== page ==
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Ryan Dismisses Reports of Impending Retirement


Speaker of the House Paul Ryan, R-Wis., arrives to meet with reporters to answer questions on the tax bill and sexual misconduct on Capitol Hill, in Washington, Dec. 14, 2017. Ryan said he's not leaving Congress anytime soon, trying to squelch rumors that he will walk away in triumph after the Republicans' tax bill is approved.

House Speaker Paul Ryan on Thursday dismissed speculation about his possible retirement reported earlier in the day.

Asked at the end of his weekly press conference whether he was leaving Congress “soon,” Ryan chuckled and replied as he walked off the stage: “I’m not, no.”

Politico and The Huffington Post published reports speculating that Ryan would make this two-year congressional term his last or even resign after lawmakers approved the $1.5 trillion tax bill, which could happen next week.

Politico published a story detailing what it said Ryan, 47, has told confidants — that he will retire after the 2018 midterm election and that "this will be his final term.”

But Ryan’s spokeswoman, AshLee Strong, called the Politico report “pure speculation,” saying, “As the speaker himself said today, he’s not going anywhere anytime soon.”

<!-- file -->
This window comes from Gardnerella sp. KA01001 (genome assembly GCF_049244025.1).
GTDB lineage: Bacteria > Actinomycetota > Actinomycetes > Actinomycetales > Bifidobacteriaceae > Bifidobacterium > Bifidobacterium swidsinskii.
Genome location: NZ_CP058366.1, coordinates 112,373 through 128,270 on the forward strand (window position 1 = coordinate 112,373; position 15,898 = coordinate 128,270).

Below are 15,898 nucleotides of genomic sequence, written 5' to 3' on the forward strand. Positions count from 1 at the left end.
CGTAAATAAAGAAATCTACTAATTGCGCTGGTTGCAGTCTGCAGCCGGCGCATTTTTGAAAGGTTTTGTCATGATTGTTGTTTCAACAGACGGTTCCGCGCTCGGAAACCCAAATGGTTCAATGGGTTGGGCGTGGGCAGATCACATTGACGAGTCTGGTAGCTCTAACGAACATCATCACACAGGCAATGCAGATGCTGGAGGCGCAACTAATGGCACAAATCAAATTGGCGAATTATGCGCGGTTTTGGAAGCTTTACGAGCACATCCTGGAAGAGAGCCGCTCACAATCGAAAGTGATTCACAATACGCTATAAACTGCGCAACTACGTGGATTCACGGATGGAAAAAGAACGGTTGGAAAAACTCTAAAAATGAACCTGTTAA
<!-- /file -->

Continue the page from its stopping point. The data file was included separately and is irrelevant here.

White House press secretary Sarah Huckabee Sanders also said President Donald Trump called Ryan and said he’d be unhappy if Ryan left Congress.

“The speaker assured the president that those were not accurate reports and that they look forward to working together for a long time to come,” Sanders said.

Speaker of the House Paul Ryan, R-Wis., left, and Majority Leader Kevin McCarthy, R-Calif., right, walk to the chamber where the House voted overwhelmingly to send a $15.3 billion disaster aid package to President Donald Trump, Sept. 8, 2017.
Speaker of the House Paul Ryan, R-Wis., left, and Majority Leader Kevin McCarthy, R-Calif., right, walk to the chamber where the House voted overwhelmingly to send a $15.3 billion disaster aid package to President Donald Trump, Sept. 8, 2017.

House Majority Leader Kevin McCarthy, R-Calif., an obvious candidate for the top GOP job if Ryan leaves, dismissed the rumors as well.

“The speaker is not retiring,” McCarthy told reporters. “He enjoys his job. He loves it.”

Ryan, his party’s 2012 vice presidential candidate, was initially reluctant to take the speaker’s post. It calls for long hours meeting with colleagues to line up votes or address other problems and frequent fundraising trips for the party. Ryan has three young children and initially said he was uninterested in being speaker, calling it a job for empty-nesters.

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